The legal question is whether greenhouse gases qualify as a “pollutant” under the Clean Air Act. The Supreme Court decided that question, in 2007’s Mass. v. EPA. It said, yes: If EPA determines that they threaten public health, it can regulate greenhouse gases. In its 2009 endangerment finding, EPA determined that, yes, greenhouse gases threaten public health.

So EPA is now bound by law to regulate greenhouse gases. Unless Pruitt can overturn the SCOTUS decision (he can’t — the law isn’t on his side) or the endangerment finding (he can’t — the science isn’t on his side), he must regulate.

If reporters ever call him on this very basic nonsense, Pruitt will, by necessity, fall back on more specific legal arguments about EPA’s use of Clean Air Act Section 111(d), or its extension of regulations “beyond the fenceline” of individual power plants.

These questions were going to be resolved by a case on the Clean Power Plan pending before the DC Circuit Court, and climate hawks were confident they were going to win. But the Trump administration recently froze those lawsuits. Its intent, regardless of the legal merits, is to weaken or roll back as many regulations on fossil fuel companies as possible, so fossil fuel companies don’t have much reason to sue any more.

Anyway, legally speaking, there’s no evidence for the view that Obama’s EPA overstepped its authority in regulating carbon with the Clean Power Plan. Pruitt has deliberately prevented the legal questions from being resolved. He’s just stipulating the answers now.

The justices of the Supreme Court sit for their 2010 portrait.
Why thank you.
Tim Sloan/AFP/Getty Images

Conservatives loathe US environmental law, but they can’t wish it away

Beyond the specifics of the Clean Air Act, the broader point is simply that America’s foundational environmental laws were designed to result in the regular strengthening of environmental regulations. That was Congress’s intent in passing them, as reflected in statutory language.

That’s why, as Klyza and Sousa write, they have tended to act as a ratchet. There are long periods of stasis, when Republicans hedge or delay on the laws’ inexorably mounting obligations, but basically, when Democrats take the presidency, they have the tools they need to tighten environmental regulations.

And once environmental regulations are passed, they are extremely difficult to unwind, as history demonstrates and Pruitt is about to find out.

For one thing, environmental regulations almost always end up producing far more in health and social benefits than they cost in industry compliance; that’s one reason they are so consistently popular. For another, EPA staff does good science, and to roll back a regulation, the agency’s political leaders have to justify it before the courts by pointing to flaws in the science. They have almost never succeeded in that.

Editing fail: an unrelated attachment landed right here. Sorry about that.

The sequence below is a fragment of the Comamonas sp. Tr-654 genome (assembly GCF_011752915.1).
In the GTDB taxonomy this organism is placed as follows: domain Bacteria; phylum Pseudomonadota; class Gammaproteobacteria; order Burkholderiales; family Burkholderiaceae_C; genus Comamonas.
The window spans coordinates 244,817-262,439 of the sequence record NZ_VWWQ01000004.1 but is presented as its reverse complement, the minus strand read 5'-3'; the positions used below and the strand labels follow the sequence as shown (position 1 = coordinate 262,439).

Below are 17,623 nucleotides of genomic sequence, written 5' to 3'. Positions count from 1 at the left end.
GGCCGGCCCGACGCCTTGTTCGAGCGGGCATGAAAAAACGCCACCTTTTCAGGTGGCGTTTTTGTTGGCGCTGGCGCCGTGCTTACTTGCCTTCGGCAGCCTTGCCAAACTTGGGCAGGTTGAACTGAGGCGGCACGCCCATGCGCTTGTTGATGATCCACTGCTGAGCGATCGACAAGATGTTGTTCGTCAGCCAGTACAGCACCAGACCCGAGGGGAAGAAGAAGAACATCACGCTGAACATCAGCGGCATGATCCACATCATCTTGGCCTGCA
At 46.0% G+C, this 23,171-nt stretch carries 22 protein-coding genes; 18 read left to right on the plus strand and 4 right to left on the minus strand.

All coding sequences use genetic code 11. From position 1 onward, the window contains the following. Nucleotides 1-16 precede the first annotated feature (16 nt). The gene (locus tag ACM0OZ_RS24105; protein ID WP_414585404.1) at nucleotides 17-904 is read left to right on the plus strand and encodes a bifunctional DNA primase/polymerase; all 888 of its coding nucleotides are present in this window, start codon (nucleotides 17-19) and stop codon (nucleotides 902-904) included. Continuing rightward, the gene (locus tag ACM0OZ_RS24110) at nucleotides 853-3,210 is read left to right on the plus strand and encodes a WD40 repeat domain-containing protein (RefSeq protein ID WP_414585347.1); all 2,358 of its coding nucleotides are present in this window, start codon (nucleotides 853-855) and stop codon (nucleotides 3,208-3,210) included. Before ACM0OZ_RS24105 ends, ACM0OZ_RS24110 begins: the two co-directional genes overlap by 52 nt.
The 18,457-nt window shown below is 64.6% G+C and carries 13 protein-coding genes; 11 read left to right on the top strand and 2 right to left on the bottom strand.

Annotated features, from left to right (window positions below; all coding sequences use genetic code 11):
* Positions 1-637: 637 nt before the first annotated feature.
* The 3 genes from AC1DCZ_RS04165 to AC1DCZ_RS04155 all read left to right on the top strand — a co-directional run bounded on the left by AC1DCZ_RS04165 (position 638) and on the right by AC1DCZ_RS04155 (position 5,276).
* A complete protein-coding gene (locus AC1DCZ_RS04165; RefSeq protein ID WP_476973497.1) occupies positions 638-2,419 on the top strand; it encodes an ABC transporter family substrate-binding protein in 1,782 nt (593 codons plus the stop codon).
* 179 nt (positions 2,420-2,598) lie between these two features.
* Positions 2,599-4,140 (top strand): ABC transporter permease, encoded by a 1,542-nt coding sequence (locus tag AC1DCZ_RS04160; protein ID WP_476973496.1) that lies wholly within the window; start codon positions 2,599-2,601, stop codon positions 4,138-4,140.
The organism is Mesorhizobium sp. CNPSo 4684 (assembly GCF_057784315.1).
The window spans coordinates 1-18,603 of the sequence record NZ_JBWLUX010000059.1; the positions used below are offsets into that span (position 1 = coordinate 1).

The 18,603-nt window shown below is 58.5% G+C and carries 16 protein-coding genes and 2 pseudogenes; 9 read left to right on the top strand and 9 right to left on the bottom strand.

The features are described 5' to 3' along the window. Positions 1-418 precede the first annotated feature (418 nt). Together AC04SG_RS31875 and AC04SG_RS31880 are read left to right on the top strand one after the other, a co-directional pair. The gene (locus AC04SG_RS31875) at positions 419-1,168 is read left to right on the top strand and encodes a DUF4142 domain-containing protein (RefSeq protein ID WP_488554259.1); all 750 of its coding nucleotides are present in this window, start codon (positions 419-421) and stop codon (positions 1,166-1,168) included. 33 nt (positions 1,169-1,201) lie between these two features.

In short, this is an area of law where the massive bias toward the status quo built into US politics helps progressives. Left to themselves, these laws evolve. Conservatives have to take active (and unpopular) measures to stop it from happening.

Conservatives hate that. They’ve been railing against it for years. Many of the structural features of US politics help conservatives, but this one helps their opponents. It’s one reason environmental policy is polarized even ahead of the rest of US politics.

Still. Conservatives can hate the character of US environmental law, but they can’t wish it away. Only Congress can change those laws, and GOP congresses have not, of late, been marked by competence and accomplishment.

Paul Ryan and Mitch McConnell in silent contemplation.
Probably not going to pull off any Clean Air Act amendments.
Tom Williams/CQ Roll Call via Getty

Until those laws change, they remain what they were designed to be: living, evolving systems of public protection, based on rigorous science, protected, at least somewhat, from political winds. If anything, “EPA originalism” would mean returning to the original, vaulting ambition that marked the laws’ passage — the principle that in America, clean water, air, and land are every citizen’s birthright.

Over the years, the GOP has rejected that once-shared principle. It now fights, in every case, on behalf of the short-term interests of polluters. Nowhere is that more evident than in Pruitt’s naked devotion to the fossil fuel industry.

Nothing can stop Pruitt from rejecting the intent and ambition of the elected representatives who passed America’s environmental laws. But he shouldn’t take EPA’s name in vain while doing it. We don’t have to pretend this brain-dead twitch of a slogan is “radical.” It’s just dumb, and wrong, and ugly.